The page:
The debate on U.S. gun control has moved to the Senate Judiciary Committee, as lawmakers heard testimony on curbing gun violence during the first Congressional hearing on the issue since last month's mass shootings at an elementary school in Newtown, Connecticut.
Former congresswoman Gabrielle Giffords, who was wounded in a January 2011 shooting in Tucson, Arizona, opened the testimony Wednesday.
"Speaking is difficult, but I need to say something important. Violence is a big problem. Too many children are dying, too many children. We must do something. It will be hard, but the time is now. You must act. Be bold. Be courageous. Americans are counting on you. Thank you."
On the other side of the debate, National Rifle Association CEO Wayne LaPierre told lawmakers "proposals that would only serve to burden the law-abiding have failed in the past and will fail in the future."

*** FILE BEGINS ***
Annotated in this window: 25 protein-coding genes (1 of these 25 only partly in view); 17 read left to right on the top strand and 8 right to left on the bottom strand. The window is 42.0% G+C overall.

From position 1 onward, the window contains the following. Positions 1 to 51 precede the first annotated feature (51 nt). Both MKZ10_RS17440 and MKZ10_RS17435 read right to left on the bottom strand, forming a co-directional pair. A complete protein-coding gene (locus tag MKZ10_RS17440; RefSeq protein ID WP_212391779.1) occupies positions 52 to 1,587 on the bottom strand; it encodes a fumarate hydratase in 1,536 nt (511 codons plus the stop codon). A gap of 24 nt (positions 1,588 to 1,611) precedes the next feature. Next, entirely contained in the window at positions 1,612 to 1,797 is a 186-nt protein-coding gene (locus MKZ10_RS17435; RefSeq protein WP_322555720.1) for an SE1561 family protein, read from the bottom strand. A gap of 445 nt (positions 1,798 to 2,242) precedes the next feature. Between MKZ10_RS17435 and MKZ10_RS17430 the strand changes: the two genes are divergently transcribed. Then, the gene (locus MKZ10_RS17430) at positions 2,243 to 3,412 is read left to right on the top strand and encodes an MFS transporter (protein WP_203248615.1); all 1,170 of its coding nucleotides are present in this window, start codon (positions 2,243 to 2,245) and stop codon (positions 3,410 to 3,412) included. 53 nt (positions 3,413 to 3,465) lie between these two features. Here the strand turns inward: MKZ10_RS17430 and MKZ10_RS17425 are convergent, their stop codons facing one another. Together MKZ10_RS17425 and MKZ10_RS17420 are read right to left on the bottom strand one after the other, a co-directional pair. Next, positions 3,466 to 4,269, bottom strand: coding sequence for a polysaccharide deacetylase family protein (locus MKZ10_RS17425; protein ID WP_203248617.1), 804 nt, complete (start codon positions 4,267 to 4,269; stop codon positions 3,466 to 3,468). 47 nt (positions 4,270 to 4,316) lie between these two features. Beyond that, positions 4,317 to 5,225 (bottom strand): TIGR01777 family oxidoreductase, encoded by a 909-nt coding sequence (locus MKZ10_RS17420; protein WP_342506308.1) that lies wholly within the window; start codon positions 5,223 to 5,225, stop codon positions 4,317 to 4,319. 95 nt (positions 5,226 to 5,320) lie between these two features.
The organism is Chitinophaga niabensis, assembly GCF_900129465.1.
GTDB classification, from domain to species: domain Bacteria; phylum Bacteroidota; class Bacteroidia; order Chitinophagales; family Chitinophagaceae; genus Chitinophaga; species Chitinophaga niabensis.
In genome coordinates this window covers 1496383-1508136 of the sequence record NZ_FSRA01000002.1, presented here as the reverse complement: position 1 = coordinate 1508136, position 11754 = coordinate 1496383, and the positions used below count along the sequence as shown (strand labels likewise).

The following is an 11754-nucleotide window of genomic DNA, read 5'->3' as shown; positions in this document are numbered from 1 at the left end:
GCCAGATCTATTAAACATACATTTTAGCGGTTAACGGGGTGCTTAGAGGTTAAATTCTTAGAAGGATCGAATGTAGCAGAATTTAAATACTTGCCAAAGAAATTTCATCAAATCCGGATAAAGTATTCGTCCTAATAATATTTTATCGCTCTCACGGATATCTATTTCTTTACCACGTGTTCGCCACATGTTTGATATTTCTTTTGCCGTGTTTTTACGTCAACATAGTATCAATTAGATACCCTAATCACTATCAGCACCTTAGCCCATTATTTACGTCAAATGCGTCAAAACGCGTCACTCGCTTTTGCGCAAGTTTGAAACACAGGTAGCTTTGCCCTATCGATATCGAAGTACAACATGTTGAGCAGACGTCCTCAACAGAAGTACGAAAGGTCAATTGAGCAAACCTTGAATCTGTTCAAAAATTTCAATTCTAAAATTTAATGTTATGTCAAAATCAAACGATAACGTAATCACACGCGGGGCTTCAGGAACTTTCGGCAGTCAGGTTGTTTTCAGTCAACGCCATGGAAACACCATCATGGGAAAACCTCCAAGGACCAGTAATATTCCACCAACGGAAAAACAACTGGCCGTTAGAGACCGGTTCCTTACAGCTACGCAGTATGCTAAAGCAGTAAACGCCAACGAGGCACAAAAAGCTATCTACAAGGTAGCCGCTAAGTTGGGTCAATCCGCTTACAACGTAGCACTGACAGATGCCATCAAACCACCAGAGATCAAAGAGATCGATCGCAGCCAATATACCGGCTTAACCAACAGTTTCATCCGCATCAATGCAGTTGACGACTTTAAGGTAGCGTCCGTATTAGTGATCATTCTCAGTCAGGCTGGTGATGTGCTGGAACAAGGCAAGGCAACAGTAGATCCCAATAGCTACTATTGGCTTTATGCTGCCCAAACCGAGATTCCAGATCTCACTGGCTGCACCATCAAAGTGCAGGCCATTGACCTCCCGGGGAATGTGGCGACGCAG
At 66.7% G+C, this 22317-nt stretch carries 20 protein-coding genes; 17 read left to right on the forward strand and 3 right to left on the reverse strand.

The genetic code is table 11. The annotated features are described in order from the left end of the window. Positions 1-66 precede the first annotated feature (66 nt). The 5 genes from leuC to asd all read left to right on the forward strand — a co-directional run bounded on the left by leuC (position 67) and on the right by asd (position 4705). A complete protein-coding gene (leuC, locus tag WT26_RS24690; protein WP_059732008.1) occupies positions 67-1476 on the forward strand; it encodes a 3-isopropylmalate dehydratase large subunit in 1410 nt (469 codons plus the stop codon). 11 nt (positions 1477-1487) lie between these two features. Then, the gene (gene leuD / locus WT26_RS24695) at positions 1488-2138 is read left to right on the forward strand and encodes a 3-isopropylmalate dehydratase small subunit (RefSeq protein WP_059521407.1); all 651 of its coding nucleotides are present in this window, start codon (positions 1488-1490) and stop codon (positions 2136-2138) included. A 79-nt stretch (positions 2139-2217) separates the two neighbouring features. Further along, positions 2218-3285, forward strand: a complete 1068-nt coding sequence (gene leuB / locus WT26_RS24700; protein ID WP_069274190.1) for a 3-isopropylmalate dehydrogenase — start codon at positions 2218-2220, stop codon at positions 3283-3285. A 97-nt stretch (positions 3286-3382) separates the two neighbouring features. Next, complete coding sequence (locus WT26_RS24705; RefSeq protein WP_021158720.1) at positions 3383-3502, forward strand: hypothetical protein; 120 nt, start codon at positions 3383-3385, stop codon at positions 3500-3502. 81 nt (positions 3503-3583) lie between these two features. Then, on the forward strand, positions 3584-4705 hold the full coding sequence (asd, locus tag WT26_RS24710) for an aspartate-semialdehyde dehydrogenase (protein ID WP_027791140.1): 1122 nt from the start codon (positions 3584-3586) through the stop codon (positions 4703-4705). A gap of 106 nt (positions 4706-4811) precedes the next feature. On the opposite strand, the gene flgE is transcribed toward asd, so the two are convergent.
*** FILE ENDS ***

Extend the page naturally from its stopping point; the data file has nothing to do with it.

He expressed support for better enforcement of existing laws, stronger school security and keeping guns from mentally unstable people.
The Second Amendment to the U.S. Constitution guarantees the right of U.S. citizens to own firearms. But under debate is how to regulate gun ownership.
One of Congress' leading gun-control advocates, Senator Dianne Feinstein said Tuesday, "The time has come to change course, and the time has come to make people safe."
A Judiciary Committee member, Feinstein has introduced legislation banning assault weapons and magazines of more than 10 rounds of ammunition.
Senator Orrin Hatch said he is a strong supporter of the Second Amendment, but would listen to proposals and agreed that reviewing the issue is timely.